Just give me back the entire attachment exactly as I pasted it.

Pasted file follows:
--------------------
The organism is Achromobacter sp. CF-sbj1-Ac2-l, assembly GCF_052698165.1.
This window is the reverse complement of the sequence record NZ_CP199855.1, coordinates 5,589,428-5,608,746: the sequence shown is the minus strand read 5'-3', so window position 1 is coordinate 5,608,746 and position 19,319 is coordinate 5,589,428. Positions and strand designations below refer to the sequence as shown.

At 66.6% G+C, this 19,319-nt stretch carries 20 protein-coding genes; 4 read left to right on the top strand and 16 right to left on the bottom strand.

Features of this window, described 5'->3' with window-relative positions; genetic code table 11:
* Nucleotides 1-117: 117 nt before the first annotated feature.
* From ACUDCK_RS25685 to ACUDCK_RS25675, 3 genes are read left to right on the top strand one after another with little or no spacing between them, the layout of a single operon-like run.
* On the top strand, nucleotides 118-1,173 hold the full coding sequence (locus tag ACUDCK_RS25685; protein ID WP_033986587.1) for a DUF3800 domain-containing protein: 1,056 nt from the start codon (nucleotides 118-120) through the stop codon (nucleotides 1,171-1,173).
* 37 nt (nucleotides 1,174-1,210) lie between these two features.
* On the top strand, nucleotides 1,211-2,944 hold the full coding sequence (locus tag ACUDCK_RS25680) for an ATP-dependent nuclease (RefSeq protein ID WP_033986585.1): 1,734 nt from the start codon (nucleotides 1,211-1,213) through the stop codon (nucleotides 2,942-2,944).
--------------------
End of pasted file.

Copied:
The organism is Achromobacter sp. CF-sbj1-Ac2-l, assembly GCF_052698165.1.
This window is the reverse complement of the sequence record NZ_CP199855.1, coordinates 5,589,428-5,608,746: the sequence shown is the minus strand read 5'-3', so window position 1 is coordinate 5,608,746 and position 19,319 is coordinate 5,589,428. Positions and strand designations below refer to the sequence as shown.

At 66.6% G+C, this 19,319-nt stretch carries 20 protein-coding genes; 4 read left to right on the top strand and 16 right to left on the bottom strand.

Features of this window, described 5'->3' with window-relative positions; genetic code table 11:
* Nucleotides 1-117: 117 nt before the first annotated feature.
* From ACUDCK_RS25685 to ACUDCK_RS25675, 3 genes are read left to right on the top strand one after another with little or no spacing between them, the layout of a single operon-like run.
* On the top strand, nucleotides 118-1,173 hold the full coding sequence (locus tag ACUDCK_RS25685; protein ID WP_033986587.1) for a DUF3800 domain-containing protein: 1,056 nt from the start codon (nucleotides 118-120) through the stop codon (nucleotides 1,171-1,173).
* 37 nt (nucleotides 1,174-1,210) lie between these two features.
* On the top strand, nucleotides 1,211-2,944 hold the full coding sequence (locus tag ACUDCK_RS25680) for an ATP-dependent nuclease (RefSeq protein ID WP_033986585.1): 1,734 nt from the start codon (nucleotides 1,211-1,213) through the stop codon (nucleotides 2,942-2,944).